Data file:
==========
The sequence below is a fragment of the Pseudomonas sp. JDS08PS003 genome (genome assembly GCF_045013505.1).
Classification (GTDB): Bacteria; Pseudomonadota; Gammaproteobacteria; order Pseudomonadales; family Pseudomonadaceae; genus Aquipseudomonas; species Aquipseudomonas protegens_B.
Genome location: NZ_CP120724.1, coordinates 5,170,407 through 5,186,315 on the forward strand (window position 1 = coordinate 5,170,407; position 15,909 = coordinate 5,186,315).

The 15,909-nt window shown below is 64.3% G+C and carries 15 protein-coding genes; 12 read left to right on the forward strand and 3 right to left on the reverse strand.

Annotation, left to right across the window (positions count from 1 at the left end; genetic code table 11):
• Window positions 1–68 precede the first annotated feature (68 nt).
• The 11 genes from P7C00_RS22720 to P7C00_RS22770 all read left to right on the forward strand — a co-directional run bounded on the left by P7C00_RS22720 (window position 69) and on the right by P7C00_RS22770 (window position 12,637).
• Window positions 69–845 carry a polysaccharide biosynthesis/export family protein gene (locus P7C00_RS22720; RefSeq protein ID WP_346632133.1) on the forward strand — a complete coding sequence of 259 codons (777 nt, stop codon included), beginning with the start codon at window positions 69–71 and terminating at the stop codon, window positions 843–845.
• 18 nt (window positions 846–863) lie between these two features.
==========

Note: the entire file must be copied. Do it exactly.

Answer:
The sequence below is a fragment of the Pseudomonas sp. JDS08PS003 genome (genome assembly GCF_045013505.1).
Classification (GTDB): Bacteria; Pseudomonadota; Gammaproteobacteria; order Pseudomonadales; family Pseudomonadaceae; genus Aquipseudomonas; species Aquipseudomonas protegens_B.
Genome location: NZ_CP120724.1, coordinates 5,170,407 through 5,186,315 on the forward strand (window position 1 = coordinate 5,170,407; position 15,909 = coordinate 5,186,315).

The 15,909-nt window shown below is 64.3% G+C and carries 15 protein-coding genes; 12 read left to right on the forward strand and 3 right to left on the reverse strand.

Annotation, left to right across the window (positions count from 1 at the left end; genetic code table 11):
• Window positions 1–68 precede the first annotated feature (68 nt).
• The 11 genes from P7C00_RS22720 to P7C00_RS22770 all read left to right on the forward strand — a co-directional run bounded on the left by P7C00_RS22720 (window position 69) and on the right by P7C00_RS22770 (window position 12,637).
• Window positions 69–845 carry a polysaccharide biosynthesis/export family protein gene (locus P7C00_RS22720; RefSeq protein ID WP_346632133.1) on the forward strand — a complete coding sequence of 259 codons (777 nt, stop codon included), beginning with the start codon at window positions 69–71 and terminating at the stop codon, window positions 843–845.
• 18 nt (window positions 846–863) lie between these two features.